So it’s important to recognise that the ‘Woman, Life, Freedom’ movement – the slogan that has its roots in the Kurdish women’s freedom movement and became a rallying cry during the Iranian protests in response to Mahsa Amini’s death – also includes LGBTQ+ people.
“So long as we have a group of people – it doesn’t matter if they are five, they’re 500, they’re 5,000 or five million, which I think there are more than eight million in Iran – who are challenging their gender identity and sexual orientation, including their families,” Amin says.
“In Iran, it [being LGBTQ+] is hidden. They cannot come out in public. So that’s why a lot of people say it’s not the time for that, and the government uses this argument and says the ‘Women, Life, Freedom’ movement is a movement for freedom of homosexuality and immorality.
“They try to use the taboos in society to make their hate propaganda against the movement and against the LGBT people.
“I think exactly now is the time that we say, ‘We have learned a lot from the last revolution, the past revolutions, and we don’t want to repeat it and this time for LGBT.’”
Mahsa Amini ‘could be my sister’
Arsham Parsi, who is the founder and executive director at the International Railroad for Queer Refugees, says Amini’s death struck a chord with so many people because she represented so many intersections of society.
“Every day, people are being arrested and killed,” Parsi says.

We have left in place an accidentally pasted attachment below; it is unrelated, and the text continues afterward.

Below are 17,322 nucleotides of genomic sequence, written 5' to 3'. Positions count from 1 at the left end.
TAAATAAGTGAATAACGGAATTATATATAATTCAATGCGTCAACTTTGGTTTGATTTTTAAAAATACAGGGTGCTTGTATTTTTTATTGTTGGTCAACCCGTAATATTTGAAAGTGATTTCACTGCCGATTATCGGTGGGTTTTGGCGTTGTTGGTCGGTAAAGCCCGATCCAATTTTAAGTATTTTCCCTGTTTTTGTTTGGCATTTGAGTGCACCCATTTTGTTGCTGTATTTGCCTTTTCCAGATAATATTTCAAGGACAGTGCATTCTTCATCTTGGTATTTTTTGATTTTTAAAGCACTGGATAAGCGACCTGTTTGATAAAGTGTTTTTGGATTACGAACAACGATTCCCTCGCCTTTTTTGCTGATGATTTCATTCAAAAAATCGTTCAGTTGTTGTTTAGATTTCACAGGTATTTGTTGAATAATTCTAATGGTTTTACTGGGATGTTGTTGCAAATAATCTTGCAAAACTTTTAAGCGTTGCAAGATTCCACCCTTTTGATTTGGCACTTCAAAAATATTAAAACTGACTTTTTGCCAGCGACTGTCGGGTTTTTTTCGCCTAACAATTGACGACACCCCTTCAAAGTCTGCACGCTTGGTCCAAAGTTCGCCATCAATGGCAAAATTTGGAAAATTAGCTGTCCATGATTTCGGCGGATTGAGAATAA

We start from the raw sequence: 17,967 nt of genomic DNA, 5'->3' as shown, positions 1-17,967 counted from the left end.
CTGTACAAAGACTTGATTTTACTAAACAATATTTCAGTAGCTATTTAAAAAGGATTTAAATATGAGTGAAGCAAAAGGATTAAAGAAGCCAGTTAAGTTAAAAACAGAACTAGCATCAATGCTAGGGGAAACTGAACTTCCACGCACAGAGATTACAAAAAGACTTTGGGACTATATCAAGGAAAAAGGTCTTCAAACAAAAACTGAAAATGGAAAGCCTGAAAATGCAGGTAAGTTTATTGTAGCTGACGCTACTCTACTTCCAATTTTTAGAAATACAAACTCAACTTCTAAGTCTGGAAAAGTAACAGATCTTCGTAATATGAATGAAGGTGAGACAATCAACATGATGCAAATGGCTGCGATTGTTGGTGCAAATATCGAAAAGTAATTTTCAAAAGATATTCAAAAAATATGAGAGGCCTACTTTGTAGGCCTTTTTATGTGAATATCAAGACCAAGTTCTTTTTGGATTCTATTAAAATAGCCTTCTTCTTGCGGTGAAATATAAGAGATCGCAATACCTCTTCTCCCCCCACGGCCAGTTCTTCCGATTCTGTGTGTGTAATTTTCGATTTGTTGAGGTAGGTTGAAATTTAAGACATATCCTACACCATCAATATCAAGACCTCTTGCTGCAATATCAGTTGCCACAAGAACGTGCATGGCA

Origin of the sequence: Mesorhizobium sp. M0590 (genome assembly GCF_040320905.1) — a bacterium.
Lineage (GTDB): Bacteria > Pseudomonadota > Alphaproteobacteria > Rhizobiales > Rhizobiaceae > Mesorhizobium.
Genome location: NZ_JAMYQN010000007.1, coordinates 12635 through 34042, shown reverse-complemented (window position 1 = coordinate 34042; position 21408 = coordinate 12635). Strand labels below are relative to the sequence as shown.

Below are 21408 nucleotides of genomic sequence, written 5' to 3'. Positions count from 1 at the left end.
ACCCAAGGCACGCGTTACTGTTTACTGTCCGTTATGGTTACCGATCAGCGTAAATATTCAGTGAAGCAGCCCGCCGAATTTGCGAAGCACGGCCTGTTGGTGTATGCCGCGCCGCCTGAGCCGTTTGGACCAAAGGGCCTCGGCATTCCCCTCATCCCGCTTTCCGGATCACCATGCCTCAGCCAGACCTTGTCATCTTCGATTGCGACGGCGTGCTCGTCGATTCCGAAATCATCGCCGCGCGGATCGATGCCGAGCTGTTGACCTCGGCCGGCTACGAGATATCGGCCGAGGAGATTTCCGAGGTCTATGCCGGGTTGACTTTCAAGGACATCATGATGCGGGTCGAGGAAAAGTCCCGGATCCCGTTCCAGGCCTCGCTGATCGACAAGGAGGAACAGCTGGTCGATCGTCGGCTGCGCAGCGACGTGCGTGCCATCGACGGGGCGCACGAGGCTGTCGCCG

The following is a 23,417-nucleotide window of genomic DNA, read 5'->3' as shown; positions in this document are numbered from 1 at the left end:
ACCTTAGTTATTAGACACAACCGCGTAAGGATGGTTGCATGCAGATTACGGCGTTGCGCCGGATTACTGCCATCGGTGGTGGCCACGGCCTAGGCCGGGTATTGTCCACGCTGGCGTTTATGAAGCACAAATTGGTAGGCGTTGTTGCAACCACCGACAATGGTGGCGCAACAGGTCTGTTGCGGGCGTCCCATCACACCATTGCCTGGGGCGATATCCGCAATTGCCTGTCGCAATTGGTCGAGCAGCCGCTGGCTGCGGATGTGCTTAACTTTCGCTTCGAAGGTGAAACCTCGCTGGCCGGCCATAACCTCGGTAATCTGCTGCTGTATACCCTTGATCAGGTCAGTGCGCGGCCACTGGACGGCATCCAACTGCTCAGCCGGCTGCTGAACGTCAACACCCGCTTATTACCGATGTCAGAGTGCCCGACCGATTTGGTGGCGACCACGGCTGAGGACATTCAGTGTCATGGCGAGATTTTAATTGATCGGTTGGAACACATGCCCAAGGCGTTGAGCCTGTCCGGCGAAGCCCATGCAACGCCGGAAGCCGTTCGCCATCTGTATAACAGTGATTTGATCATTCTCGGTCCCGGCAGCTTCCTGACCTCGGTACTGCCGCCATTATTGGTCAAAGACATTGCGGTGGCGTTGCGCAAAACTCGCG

“Sometimes it could be, ‘Oh, have you heard about that person? Oh, it’s sad.’ Because when you see something over and over, it becomes normal for you.
“In the last several years, we have had more social movements, and people were trying to speak out.
“Mahsa Amini was kind of a slap in the face to a lot of people, and they said enough is enough.
“It was very important to LGBT rights as the LGBT movement – we have different movements in Iran, and Mahsa Amini, a lot of people identified with it.
“It makes a nationwide movement because of a couple of reasons. Mahsa Amini had several things at the same time.
“She was Kurdish-Iranian so she was part of a minority. So she could get [the] backing of a lot of minorities … She was a woman, and a lot of women’s movements tried to support it.
“She was young. She was different. She was not religious.
“So a lot of people identified that she could be my sister, she could be my daughter, she could be my cousin.”
Parsi, who fled Iran in exile and now lives in Canada, says it’s crucial that people continue to talk about the movement in Iran and “keep things alive for LGBT rights” because silence hides “every single inhuman action”.
“We need these alarms that [highlight] what’s going on, what’s happening,” he says.
“We have to keep it alive. If we let it go, the regime lets it go, the media lets go and it’s gonna be a dead issue.”
The LGBTQ+ Iranian activist explains that people worldwide can “offer their help” by doing small things, using their abilities and donating their time to raise awareness on the situation in the Middle Eastern country.
Parsi says it could be as easy as changing the design on a campaign website if someone works as a computer designer, talking to LGBTQ+ refugees if someone has a background in psychology or posting reputable information about what’s happening in Iran on social media to keep it in the news.